With LSU coming up in a couple of weeks, Mark Richt & Co. better hope that's the case.
Question: Will Zach Mettenberger come crashing down to Earth?
LSU's defense has already answered some questions—at least as much as is possible this early in the year. Even with massive attrition in the front seven, this unit still looks like the same old Les Miles' defense. It isn't gonna give you an inch you haven't earned.
On the other side of the ball, LSU's early success has been a little more surprising. New offensive coordinator Cam Cameron—as some predicted but few wholeheartedly believed—has lit a fire under quarterback Zach Mettenberger, who looks like a bona fide Heisman candidate through two weeks.
Still, Mettenberger has never been short on talent, but he's always been a little thin on consistency. He looked like a future first-round pick against Alabama last year, but that was on the heels of three putrid performances.
He's shown that he can do well in Cameron's offense, but can Mettenberger stop from destroying himself? One poorly timed bad game could derail the Tigers' season.
Question: Can they stay motivated, week-in and week-out?
It's hard to make much of a statement with home wins over Ohio and Eastern Kentucky, but the Cardinals have made one nonetheless. The ease with which they've breezed through their first two games is a welcomed sign in Louisville.
But last year, though Teddy Bridgewater & Co. looked good in bunches, they never managed to sustain that form on a weekly basis. Their schedule was marked by massive highs, like the Rutgers win and their Sugar Bowl victory over Florida, but it was also tinged by no-shows against Connecticut, Syracuse and Southern Mississippi.
Louisville needs to prove it can keep its focus every Saturday and beat down on inferior opponents. Doing so, more than winning close games over decent teams, is the mark of a true championship contender.
With even one or two close calls, voters and fans will poke holes in the Cardinals' resume. But if they roll through an easy AAC slate, this team might be an actual BCS dark horse.
Question: Can the defense show any signs of life?
Texas A&M's defense has looked to be a far cry from that of a top-six team, struggling in long stretches against underwhelming opponents like Rice and Sam Houston State.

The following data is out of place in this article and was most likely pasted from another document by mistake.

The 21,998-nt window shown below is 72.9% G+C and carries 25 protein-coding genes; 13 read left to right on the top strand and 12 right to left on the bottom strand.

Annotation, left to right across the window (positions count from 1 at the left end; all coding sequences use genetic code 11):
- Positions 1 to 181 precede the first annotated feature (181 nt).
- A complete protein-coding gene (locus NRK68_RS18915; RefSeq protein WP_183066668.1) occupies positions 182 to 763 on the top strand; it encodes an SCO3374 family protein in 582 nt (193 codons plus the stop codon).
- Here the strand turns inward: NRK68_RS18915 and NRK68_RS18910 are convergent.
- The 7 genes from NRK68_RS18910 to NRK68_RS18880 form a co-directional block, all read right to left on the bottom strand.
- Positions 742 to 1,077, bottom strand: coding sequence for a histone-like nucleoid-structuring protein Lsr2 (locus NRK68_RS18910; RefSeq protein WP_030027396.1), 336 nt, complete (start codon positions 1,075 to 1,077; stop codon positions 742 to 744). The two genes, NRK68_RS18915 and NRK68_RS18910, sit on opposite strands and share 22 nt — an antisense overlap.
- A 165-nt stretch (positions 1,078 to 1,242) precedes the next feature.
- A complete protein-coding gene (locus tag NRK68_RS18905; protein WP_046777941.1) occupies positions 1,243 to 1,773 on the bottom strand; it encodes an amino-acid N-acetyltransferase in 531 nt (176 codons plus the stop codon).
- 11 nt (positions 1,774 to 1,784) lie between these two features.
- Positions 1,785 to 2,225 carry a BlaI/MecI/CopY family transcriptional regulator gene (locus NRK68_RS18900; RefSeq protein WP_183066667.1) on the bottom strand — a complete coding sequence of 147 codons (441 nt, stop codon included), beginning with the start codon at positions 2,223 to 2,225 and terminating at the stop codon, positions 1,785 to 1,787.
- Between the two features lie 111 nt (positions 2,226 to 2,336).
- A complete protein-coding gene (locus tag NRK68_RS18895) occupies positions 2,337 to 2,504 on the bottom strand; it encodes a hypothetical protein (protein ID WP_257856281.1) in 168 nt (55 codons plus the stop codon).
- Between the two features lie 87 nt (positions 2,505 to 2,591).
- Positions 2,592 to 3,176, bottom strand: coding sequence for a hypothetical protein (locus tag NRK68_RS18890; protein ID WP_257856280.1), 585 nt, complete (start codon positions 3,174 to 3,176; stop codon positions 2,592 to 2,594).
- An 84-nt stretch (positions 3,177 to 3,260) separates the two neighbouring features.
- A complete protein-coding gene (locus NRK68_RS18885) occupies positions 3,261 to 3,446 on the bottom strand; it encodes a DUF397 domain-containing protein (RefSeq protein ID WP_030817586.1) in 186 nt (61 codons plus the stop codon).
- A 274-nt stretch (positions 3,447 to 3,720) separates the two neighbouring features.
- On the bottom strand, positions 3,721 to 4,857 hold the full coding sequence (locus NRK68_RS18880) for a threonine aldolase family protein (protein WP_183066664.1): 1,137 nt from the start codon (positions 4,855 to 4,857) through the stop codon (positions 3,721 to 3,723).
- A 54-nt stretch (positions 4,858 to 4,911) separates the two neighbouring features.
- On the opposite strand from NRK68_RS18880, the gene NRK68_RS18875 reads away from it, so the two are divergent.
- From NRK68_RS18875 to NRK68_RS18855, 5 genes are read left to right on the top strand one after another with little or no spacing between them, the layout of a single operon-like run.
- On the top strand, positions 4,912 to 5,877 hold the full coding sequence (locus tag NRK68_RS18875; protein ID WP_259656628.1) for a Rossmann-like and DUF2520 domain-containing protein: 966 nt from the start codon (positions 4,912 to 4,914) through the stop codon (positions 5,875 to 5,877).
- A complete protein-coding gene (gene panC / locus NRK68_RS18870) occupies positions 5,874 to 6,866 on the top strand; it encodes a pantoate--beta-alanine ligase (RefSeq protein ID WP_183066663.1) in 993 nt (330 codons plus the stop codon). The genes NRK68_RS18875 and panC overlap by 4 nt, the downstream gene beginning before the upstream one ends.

After two games, and despite playing teams from C-USA and the FCS, the Aggies have allowed 6.16 yards per play, ranking them 123rd in the nation. That will not cut it when Texas A&M gets into the meat of SEC play, and it especially won't cut it in Week 3 against an All-American-laden Alabama offense.
Suspensions have crippled the A&M defense, so these problems may be confined to the early part of the season. Perhaps a full depth chart will allow the unit to look good.
If not, Johnny Manziel may have to settle for individual—not team—honors once again.
Question: Are there enough offensive playmakers to keep up in the Pac-12?
Stanford had a bye in Week 1 and beat down on San Jose State (who should be pretty good) with predictable efficiency in Week 2. But that one game is not a large enough sample size for its offense.
Though quarterback Kevin Hogan and, especially, running back Tyler Gaffney looked good in the win, the Cardinal still lost too many skill-position players this offseason to feel comfortable. All-league players like Stepfan Taylor and Zach Ertz don't exactly replace themselves.
Stanford is ranked this high for a reason, and between its blue-chip coaching, defense and offensive line, it should be able to beat or play with every team in America.
But when the games get close and the going gets tough, someone will need to make a play on the outside for Hogan and the offense. Does that somebody exist, and if so, who is it?
Question: Can Braxton Miller hold up all season?